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An EHR Focused On Customer Requests, Not MU

Posted on February 4, 2015 I Written By

John Lynn is the Founder of the HealthcareScene.com blog network which currently consists of 10 blogs containing over 8000 articles with John having written over 4000 of the articles himself. These EMR and Healthcare IT related articles have been viewed over 16 million times. John also manages Healthcare IT Central and Healthcare IT Today, the leading career Health IT job board and blog. John is co-founder of InfluentialNetworks.com and Physia.com. John is highly involved in social media, and in addition to his blogs can also be found on Twitter: @techguy and @ehrandhit and LinkedIn.

I love taking email exchanges I have with practicing doctors and making their comments into posts. This is one of those cases. The following is a quote from an email I got from a physician friend of mine about his EHR (EHR name removed):

Every time we turn around these days our EHR vendor is adding some new update. Sometimes the updates change the format of how the system appears and functions, sometimes they don’t. Unfortunately, the people who are still chasing after all the crazy government hoops to jump through and those who are not are all forced to deal with the same EHR software system. I really wish there was a separate system with no crazy upgrades that would function the same way that the system did two years ago. That was a much simpler and more commonsensical system. It’s a really sad case of the government says jump and software systems say how high?

I believe this physician has stopped taking Medicare patients and has happily avoided meaningful use. However, as the above comments illustrate, he hasn’t avoided a lot of the impact that meaningful use has had on the design of his EHR system. Plus, that doesn’t even count all the great new features that this doctor could have gotten from his EHR if they weren’t busy turning on all the MU requirements including the MU reporting and tracking.

His comments about wanting a system that isn’t influenced by MU requirements is quite interesting since Pri-Med (the company that acquired Amazing Charts) has announced an EHR product called InLight EHR that’s not certified and doesn’t do MU. The press release says the EHR is designed for Direct Primary Care. This is a really interesting move by them, and my doctor friend above illustrates why an EHR software that’s not MU certified could work.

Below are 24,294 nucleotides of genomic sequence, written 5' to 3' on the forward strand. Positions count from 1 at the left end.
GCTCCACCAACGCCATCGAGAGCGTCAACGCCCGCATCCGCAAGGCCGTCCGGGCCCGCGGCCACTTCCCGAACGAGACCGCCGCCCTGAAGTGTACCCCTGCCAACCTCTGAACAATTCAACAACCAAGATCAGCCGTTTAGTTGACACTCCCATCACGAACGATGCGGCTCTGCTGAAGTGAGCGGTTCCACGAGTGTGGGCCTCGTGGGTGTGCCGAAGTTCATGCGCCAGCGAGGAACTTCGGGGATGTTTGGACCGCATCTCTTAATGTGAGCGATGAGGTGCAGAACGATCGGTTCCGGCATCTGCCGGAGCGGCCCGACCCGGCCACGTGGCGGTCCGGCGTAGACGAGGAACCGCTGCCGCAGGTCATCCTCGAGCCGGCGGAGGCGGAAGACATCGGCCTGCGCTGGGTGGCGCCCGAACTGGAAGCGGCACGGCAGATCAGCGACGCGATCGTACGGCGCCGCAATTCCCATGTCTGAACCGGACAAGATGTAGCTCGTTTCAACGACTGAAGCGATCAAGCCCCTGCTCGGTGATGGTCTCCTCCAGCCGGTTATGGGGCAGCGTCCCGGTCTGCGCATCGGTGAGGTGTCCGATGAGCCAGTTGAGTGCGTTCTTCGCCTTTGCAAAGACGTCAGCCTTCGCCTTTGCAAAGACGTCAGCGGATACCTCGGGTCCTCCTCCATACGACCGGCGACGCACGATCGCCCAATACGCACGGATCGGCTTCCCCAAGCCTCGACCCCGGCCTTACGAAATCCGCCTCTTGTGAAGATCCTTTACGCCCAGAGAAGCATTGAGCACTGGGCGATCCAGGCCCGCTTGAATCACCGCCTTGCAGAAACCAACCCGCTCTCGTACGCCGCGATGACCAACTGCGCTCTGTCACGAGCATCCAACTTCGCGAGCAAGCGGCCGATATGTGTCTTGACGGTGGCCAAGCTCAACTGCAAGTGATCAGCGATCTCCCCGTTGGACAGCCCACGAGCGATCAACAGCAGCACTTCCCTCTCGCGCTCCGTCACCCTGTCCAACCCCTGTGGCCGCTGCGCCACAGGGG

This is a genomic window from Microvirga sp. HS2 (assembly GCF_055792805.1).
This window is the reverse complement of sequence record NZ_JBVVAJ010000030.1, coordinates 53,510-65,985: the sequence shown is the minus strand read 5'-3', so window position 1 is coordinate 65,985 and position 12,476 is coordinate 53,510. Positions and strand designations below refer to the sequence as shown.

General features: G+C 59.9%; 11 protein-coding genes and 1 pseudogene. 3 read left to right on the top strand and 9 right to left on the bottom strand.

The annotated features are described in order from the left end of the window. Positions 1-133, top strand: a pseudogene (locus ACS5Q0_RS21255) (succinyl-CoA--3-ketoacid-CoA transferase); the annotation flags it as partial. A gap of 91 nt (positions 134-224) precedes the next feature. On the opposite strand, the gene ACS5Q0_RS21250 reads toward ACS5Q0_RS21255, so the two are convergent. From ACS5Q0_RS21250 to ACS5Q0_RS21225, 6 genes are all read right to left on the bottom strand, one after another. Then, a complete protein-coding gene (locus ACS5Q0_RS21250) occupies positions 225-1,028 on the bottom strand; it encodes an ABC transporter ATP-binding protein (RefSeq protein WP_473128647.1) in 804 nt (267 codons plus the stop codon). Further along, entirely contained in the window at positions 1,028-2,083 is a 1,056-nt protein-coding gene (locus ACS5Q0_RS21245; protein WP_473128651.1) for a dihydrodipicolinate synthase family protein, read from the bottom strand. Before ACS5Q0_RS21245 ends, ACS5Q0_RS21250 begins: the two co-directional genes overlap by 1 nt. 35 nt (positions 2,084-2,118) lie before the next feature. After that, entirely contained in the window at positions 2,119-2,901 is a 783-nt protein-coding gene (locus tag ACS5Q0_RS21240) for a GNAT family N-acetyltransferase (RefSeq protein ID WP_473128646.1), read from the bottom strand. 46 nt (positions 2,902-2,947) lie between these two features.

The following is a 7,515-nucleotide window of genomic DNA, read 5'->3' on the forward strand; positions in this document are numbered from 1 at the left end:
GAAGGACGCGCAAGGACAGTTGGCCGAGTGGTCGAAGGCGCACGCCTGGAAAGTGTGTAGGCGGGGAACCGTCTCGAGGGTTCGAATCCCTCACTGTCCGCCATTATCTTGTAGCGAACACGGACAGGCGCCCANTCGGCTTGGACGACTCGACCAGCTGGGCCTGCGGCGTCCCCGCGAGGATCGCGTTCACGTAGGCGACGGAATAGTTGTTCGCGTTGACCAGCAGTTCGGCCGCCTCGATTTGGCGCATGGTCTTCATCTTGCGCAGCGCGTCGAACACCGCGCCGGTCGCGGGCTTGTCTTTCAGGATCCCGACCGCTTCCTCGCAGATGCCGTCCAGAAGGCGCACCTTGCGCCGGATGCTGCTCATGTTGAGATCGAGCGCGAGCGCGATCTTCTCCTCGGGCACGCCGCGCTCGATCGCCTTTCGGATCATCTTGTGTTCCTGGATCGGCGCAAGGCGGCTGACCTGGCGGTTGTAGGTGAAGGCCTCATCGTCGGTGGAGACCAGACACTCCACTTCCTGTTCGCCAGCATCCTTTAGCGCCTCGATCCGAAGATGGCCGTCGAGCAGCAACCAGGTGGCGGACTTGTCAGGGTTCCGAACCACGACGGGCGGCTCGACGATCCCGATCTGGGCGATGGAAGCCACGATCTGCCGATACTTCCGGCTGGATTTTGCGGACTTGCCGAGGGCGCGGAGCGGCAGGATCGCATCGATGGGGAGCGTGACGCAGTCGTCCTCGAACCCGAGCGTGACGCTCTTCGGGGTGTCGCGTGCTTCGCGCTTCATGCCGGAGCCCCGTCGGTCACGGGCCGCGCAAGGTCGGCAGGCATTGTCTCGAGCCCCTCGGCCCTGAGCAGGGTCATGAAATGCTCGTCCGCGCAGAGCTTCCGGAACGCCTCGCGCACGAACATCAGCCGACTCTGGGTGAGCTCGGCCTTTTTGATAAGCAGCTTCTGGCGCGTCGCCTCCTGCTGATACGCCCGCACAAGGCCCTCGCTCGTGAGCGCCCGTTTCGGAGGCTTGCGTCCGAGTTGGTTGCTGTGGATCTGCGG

One challenge to this idea is that a lot of doctors can’t shun Medicare and meaningful use. So, they’ll need to continue with the EHR that are still chasing the government carrot and avoiding the stick. We’ll see how these different EHR markets evolve.

EHR Vendor as ACO

Posted on December 18, 2012 I Written By

John Lynn is the Founder of the HealthcareScene.com blog network which currently consists of 10 blogs containing over 8000 articles with John having written over 4000 of the articles himself. These EMR and Healthcare IT related articles have been viewed over 16 million times. John also manages Healthcare IT Central and Healthcare IT Today, the leading career Health IT job board and blog. John is co-founder of InfluentialNetworks.com and Physia.com. John is highly involved in social media, and in addition to his blogs can also be found on Twitter: @techguy and @ehrandhit and LinkedIn.

When I was doing my interview with Dr. Jonathan Bertman and John Mooney about the Pri-Med acquisition of Amazing Charts, Jonathan Bertman made a really interesting comment that stuck with me. I asked him how he thought that Amazing Charts would do in this world of hospitals acquiring medical practices. He said that they were evaluated the environment, but then he suggested something that I’d never heard suggested before.

He said that he was considering the idea of whether Amazing Charts could act as an ACO for its members. You could tell that this was an idea that hadn’t been fleshed out completely. Although, I found it a concept that was really interesting to consider. Could an EHR vendor act as an ACO for the doctors that use their EHR?

The key question to me is really whether an EHR vendor has enough adoption of their EHR in a given area to be able to create an ACO. I imagine an EHR vendor like MEDENT that has only focused on selling their EHR in about 5 states could have enough geographically focused EHR adoption to be able to support the ACO model.

I’ve heard a number of small practice doctors call their colleagues to action when it comes to ACOs. Their call usually includes a reminder to the days of HMO’s when they claimed that doctors weren’t part of the conversation and that they can’t let the same thing happen with ACOs. Could an EHR vendor help to bring all these small practices to the ACO bargaining table? Seems like an interesting idea worth exploring to me.

What’s Behind the Pri-Med Acquisition of Amazing Charts EHR?

Posted on November 29, 2012 I Written By